Not too long ago, medical doctors were to be seen by patients - but certainly not heard on television, radio and in newspapers.
Touting their product in public was taboo.Their reputation was to be spread by word of mouth - someone else's mouth, that is. Satisfied patients told potential ones about good results. And the doctor's practice grew.
In short, advertising of any kind - while legal - was considered unethical.
That's before that culprit - competition - raised its ugly head. In the late 1960s, President Lyndon B. Johnson began building more medical schools and America trained more doctors.
To survive, doctors began using creative methods to attract and maintain patients. Out of pure necessity, physicians' attitudes about advertising and marketing have changed over the past 10 to 20 years.
"The profession no longer considers advertising unethical. A physician is free to advertise as much as he wishes, as long as the advertising isn't untrue or misleading," said J. Leon Sorenson, executive vice president of the Utah Medical Association.
"With the increased number of physicians who are practicing, more and more are turning to marketing as a way of obtaining and retaining patients."
This doesn't mean that all Utah physicians are launching extensive, expensive mass media campaigns.
Rather, most are self-promoting in more subtle ways - such as by volunteering to discuss health issues before community clubs and school classes, or becoming spokespersons and representatives for non-profit organizations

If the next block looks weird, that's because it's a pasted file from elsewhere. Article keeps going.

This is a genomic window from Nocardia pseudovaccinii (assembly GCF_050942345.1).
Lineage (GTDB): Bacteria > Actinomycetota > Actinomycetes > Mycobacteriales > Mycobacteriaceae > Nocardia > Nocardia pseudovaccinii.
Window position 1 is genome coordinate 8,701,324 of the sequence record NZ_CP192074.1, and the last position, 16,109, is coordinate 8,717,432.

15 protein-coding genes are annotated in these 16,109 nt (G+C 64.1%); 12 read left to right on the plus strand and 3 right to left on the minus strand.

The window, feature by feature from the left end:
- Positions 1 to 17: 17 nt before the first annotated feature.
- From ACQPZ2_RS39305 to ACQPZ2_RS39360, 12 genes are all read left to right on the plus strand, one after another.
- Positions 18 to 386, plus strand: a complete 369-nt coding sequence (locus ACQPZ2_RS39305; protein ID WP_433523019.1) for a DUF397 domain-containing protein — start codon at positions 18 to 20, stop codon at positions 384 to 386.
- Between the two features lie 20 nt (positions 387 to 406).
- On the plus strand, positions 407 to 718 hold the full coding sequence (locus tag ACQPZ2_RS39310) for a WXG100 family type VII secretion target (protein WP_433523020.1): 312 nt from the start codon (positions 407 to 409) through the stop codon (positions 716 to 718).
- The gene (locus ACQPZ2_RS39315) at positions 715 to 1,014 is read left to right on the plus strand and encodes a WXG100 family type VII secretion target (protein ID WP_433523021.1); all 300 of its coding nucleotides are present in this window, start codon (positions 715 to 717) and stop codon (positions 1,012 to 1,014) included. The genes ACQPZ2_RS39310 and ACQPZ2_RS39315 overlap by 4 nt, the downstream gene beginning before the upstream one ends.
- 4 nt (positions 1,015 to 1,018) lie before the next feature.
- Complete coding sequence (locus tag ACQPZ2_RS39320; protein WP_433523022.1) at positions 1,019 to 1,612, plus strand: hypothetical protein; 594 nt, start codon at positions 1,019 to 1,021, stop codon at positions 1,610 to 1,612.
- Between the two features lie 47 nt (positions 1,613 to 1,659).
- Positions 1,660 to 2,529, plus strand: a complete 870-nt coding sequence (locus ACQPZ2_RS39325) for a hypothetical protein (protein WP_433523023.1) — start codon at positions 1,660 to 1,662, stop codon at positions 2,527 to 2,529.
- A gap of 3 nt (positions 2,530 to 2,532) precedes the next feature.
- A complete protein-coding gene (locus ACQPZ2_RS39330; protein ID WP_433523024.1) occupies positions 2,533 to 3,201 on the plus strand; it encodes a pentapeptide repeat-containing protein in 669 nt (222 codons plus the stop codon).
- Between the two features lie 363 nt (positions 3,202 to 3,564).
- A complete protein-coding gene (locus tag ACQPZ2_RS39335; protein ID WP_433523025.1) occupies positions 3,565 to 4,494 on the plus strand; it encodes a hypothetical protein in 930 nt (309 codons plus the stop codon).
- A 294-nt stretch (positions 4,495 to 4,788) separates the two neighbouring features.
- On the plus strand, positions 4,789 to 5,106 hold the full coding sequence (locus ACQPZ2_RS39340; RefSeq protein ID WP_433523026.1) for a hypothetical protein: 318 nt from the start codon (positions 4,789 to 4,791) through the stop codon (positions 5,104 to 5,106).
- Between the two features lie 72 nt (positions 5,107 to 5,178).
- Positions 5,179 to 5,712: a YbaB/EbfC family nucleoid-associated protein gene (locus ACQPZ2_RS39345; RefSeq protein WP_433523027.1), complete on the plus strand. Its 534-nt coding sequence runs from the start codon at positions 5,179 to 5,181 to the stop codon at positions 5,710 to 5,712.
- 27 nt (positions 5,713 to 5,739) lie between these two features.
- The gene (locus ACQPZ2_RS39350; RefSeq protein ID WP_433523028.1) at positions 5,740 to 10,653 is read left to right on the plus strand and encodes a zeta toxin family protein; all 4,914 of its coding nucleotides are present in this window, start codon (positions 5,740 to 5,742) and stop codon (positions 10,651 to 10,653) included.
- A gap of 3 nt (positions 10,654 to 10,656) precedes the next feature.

Some send out fliers propagandizing their practice, credentials and hours of availability. Others let hospital public relation staffs or advertising agencies do the promoting for them.
Most doctors are working longer hours, more weekends and holidays. After hours, they're staying at the office to return patients' calls. Some have even done the unspeakable - listed their home telephone numbers with US WEST.
Overall, they're paying more attention to the way their patients are treated.
"These techniques are all part of marketing," Sorenson said. "Most physicians use these before they actually get into advertising in the newspaper. Mass media advertising is more prevalent among large clinics, hospitals and health maintenance organizations which want to attract subscribers."
Some physicians still find it distasteful. But overt advertising is not restricted by professional medical societies. In fact, the Utah Medical Association holds annual seminars to teach doctor leaders how to work with the press.